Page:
What is soap scum, and how do you clean it up?


    Soap scum, also known as multifarious sludge or lime soap, is one of the many annoying sedentary messes you can see sitting on your tiling, shower, tubs, sink, or bathroom fixtures. This off-white, often yellowish, flaking residue is a dried substance formed by the reaction of salts and minerals found in the mixture of hard water and soap you use. What makes it more unpleasant is that it causes odor, scaling on, and discoloration of surfaces.

    This article will teach you what causes the accumulation of soap scum and how to prevent it from messing up with the cleanliness of your house. So read on!

    Cause of soap scum build-up

    How exactly does a soap scum form? Hard water contains calcium and magnesium ions that react with the sodium cations found in soap to produce calcium stearate and magnesium stearate – the primary components of that filmy yuck you see on surfaces that ought to be spotless. What makes soap scum more disgusting is that it can include body oils, dead skin cells, and other dirt! 

    When ignored and left unwiped for too long, soap scum can be tough to remove as it can further combine with mold and mildew and harden like a concrete material. You must prevent soap scum must from building up as it can destroy glass and metal fixtures. It is, therefore, necessary that you know how to remove this unpleasant mess to save you money, time, and effort in the long run. 

    How to remove soap cum

    There are many ways – or at least many solutions – to remove soap scum, depending on which surface it sits on. The most commonly used soap scum removers are acidic substances such as baking soda, lemon oil, and vinegar. These substances are effective because they are capable of breaking down soap scum. In all the tested and proven ways, one solution seems to be the cheapest and most convenient – vinegar! This solution can wipe out soap scum on your surfaces, and the how-tos are provided below.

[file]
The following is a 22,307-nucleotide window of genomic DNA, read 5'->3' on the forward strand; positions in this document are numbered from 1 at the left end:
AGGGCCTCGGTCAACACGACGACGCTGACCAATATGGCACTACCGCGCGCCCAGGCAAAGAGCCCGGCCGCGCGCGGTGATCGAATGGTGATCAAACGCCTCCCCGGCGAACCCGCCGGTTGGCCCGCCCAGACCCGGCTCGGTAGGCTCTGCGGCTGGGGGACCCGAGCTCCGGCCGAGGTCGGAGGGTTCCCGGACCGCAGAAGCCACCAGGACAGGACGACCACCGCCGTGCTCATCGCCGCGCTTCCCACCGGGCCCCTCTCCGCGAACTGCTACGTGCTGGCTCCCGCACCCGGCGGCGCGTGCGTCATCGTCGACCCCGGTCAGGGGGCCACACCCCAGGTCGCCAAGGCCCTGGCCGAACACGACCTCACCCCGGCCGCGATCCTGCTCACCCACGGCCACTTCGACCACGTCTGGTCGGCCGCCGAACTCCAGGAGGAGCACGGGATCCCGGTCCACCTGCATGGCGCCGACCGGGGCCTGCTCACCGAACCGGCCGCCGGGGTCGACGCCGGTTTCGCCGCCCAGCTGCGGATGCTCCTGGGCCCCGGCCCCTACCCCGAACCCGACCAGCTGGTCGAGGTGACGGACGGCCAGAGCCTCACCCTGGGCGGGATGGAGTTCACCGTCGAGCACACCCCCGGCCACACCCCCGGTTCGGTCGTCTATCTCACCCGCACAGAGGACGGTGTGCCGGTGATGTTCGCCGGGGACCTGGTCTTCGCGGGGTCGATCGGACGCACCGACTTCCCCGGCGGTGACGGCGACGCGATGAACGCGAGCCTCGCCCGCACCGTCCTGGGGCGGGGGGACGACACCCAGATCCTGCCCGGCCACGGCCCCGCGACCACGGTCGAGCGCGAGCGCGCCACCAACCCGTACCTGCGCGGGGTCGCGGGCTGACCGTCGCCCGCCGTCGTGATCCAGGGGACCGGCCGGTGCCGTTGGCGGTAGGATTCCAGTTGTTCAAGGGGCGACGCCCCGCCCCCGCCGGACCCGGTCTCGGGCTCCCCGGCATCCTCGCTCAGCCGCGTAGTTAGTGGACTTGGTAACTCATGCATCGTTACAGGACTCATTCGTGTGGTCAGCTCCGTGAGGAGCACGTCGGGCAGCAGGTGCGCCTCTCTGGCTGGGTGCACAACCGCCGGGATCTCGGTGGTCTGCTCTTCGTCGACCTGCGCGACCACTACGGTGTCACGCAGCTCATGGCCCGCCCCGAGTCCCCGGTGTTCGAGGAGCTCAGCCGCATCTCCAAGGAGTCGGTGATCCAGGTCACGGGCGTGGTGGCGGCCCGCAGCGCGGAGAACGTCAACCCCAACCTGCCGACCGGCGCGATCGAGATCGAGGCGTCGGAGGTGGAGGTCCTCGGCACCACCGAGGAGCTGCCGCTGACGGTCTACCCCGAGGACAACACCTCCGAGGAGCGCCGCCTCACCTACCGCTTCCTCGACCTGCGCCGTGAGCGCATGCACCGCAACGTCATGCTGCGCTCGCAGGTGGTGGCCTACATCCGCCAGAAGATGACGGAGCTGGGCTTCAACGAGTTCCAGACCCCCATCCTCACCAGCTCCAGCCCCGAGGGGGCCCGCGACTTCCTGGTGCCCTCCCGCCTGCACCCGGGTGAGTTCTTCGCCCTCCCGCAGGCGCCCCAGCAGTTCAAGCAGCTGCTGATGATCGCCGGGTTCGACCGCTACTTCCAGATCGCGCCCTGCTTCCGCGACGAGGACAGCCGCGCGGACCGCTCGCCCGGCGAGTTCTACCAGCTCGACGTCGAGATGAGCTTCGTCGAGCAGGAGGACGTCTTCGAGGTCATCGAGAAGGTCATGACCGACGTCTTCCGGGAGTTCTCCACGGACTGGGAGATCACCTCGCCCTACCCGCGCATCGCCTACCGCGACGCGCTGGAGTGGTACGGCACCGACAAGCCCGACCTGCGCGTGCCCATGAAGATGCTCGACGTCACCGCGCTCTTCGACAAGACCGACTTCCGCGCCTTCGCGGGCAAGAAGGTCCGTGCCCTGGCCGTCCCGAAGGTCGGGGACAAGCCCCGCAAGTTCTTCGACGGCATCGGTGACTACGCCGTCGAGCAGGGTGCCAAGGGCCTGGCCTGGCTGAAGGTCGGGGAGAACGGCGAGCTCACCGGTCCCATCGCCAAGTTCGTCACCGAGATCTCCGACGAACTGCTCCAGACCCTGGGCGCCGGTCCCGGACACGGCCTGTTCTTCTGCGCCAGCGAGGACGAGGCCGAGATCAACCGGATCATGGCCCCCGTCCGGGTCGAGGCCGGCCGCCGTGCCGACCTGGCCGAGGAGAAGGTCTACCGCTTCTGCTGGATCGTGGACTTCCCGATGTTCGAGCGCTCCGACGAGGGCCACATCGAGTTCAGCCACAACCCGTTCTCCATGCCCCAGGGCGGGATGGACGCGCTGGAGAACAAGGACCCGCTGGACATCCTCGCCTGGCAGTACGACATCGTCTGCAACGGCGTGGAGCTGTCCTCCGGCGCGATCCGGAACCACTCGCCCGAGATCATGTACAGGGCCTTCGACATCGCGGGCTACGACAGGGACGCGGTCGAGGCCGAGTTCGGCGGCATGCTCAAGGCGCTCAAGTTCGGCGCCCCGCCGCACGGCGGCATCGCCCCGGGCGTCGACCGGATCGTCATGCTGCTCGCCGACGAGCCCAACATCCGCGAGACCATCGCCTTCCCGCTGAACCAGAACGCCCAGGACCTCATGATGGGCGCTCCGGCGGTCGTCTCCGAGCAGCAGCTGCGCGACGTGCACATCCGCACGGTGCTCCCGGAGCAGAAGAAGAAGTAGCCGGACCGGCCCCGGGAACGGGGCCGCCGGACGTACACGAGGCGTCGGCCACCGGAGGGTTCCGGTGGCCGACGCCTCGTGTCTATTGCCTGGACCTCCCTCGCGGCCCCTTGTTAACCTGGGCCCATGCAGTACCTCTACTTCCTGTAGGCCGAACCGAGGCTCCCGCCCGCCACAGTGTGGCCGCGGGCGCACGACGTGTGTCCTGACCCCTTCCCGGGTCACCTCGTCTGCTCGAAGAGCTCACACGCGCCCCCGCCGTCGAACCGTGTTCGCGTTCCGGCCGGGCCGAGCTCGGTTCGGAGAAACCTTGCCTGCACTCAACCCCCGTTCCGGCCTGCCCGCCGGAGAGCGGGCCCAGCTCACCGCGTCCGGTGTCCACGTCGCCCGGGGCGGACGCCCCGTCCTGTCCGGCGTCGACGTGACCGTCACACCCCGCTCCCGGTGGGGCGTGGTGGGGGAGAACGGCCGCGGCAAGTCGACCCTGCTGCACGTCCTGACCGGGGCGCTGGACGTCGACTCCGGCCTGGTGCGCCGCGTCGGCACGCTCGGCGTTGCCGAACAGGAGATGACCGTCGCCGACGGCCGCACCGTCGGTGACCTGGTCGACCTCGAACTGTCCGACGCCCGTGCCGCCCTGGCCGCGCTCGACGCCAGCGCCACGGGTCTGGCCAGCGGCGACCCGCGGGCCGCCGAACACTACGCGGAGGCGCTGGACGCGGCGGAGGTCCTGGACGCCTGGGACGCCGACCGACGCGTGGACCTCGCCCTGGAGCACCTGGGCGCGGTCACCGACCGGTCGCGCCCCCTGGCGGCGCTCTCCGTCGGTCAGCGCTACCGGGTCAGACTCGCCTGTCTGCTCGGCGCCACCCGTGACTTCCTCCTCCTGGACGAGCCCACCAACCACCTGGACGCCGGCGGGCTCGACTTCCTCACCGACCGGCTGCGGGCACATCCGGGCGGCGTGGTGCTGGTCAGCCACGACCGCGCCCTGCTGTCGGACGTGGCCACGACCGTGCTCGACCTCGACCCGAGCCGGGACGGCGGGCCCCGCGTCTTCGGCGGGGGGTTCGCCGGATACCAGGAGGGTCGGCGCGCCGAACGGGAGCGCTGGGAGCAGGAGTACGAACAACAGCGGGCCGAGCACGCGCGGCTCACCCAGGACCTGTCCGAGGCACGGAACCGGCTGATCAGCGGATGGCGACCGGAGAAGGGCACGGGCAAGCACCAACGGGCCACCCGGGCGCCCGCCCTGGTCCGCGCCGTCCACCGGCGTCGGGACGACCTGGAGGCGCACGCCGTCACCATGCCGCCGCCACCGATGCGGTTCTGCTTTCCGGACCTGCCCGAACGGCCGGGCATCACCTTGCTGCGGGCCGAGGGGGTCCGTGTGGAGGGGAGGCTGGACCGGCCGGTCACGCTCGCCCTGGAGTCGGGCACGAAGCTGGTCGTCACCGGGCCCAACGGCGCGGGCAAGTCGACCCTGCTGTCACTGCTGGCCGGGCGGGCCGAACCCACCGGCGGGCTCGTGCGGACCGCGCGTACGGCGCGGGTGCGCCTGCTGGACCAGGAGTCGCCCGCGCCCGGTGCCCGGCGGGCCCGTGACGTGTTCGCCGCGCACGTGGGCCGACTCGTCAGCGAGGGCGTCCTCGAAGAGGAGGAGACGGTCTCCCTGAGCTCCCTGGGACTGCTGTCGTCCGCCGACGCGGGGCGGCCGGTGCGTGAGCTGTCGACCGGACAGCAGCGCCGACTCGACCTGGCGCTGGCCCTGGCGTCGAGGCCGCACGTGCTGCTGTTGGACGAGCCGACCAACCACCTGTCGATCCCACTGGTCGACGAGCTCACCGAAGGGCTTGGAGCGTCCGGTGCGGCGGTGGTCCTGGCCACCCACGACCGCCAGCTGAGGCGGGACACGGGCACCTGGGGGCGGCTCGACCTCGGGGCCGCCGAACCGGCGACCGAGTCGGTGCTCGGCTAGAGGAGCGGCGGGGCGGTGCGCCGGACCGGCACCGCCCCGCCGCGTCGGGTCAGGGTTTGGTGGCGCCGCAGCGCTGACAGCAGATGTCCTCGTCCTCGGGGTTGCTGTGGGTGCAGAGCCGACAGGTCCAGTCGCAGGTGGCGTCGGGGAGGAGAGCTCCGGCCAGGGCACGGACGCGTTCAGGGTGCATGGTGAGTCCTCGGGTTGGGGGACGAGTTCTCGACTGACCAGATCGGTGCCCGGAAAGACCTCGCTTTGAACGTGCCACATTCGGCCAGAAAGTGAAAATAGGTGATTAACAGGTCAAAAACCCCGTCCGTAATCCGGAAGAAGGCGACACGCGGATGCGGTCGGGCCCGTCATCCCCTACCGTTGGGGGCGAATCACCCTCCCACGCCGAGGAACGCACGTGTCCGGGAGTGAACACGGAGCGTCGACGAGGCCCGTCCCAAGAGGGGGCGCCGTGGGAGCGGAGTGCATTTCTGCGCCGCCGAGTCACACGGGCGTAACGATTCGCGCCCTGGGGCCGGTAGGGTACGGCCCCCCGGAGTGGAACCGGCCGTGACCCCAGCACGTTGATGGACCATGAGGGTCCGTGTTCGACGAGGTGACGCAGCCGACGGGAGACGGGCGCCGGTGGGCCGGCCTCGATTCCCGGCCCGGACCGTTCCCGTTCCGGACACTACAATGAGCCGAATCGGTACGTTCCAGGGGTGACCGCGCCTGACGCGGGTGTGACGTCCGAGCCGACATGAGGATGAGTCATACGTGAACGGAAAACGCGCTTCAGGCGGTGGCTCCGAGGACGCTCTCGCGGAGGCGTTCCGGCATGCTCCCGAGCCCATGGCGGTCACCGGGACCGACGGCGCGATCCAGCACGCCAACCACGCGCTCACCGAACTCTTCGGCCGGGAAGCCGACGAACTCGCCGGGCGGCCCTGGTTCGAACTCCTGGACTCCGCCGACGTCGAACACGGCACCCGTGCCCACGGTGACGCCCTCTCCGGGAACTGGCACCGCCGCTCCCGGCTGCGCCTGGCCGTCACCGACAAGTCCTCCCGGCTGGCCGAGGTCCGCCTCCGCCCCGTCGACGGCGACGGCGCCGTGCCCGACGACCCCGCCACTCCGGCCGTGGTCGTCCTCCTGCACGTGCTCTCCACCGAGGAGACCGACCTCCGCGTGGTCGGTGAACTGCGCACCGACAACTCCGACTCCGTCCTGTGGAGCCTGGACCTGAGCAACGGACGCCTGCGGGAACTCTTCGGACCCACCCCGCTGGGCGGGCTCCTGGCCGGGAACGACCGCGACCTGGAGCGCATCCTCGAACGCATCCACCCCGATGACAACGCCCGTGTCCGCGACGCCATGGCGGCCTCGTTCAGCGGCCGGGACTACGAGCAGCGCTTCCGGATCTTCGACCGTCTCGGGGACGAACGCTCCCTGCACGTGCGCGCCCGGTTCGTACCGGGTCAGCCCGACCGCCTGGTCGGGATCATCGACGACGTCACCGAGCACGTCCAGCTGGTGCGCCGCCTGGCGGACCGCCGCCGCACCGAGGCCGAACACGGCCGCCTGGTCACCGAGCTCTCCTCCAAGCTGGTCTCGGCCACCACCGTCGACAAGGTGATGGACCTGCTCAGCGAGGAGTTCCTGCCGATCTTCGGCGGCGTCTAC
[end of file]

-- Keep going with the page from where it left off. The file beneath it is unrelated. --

Cleaning Shower Walls

    Wiping out soap scum in your shower walls can be done using vinegar and water. To do this, create a mixture of 1 cup of vinegar and 1 cup of water in a clean bottle spray. Shake this mixture. A tablespoon of dish soap may also be added to the vinegar-water mix for a more intense cleaning effect, especially on challenging areas.

    Spray the mixture on the soap scum found on your tiling, shower walls and bathroom fixtures. Wait at least 20 minutes to let the mixture sit, then scrub the area with a sponge. Use a circular motion for this step for deeper cleaning. Repeat this process until the soap scum is eliminated.

    Removing Soap Scum from Sink

    The sink is more challenging to clean than shower walls because of its irregular shape, so a better solution is needed to wipe out soap scum on this surface. To clean this particular area, add 1 cup of baking soda to 1/4 cup of vinegar in a mixing bowl. Let the mixture form a scrubbing paste.

    Use a sponge to apply the mixture to the soap scum and let it sit for at least 20 minutes. Then, using a brush, scrub the area in a circular motion and repeat the process until the sink is thoroughly cleaned.

    Dealing with Years-Old Soap Scum

    Removing soap scum built up for many years can be extra challenging because vinegar alone cannot solve the issue. It would help if you had a more robust solution for this daunting task. You can use hydrogen peroxide as the best alternative for vinegar as it possesses the latter’s cleaning power with an added bleaching effect.

    In a mixing bowl, mix 1 cup of hydrogen peroxide and 2 cups of baking soda. Use a clean cloth to apply this mixture to the soap scum and leave it at least an hour. Add water to the area and use a brush to scrub it in a circular motion. You may apply baking soda to the brush before using it in the most challenging areas. Keep on repeating the process until the soap scum is completely eliminated.           

    Ways to Prevent Soap Scum Build Up

    Preventive measures for soap scup include cleaning your sink, tiling, and bathroom regularly and washing your shower curtains at least once a week. You can also use commercial soap specially formulated to remove soap scum. It has been proven that the more minerals found in hard water, the more likely soap scum will build up. To prevent soap scum from forming to an unpleasant extent, you may opt to use a water softener or use liquid soap instead of bar soap.


    Soap scum is a disgusting residue that builds up when minerals in soap and water combine and is left unwiped for some time. It will always be a part of your household cleaning struggles unless you stop using the sink or remove soap from your daily bathroom routine. Since you probably cannot afford to do that, you should remember the ways elaborated above to remove and prevent soap scum.

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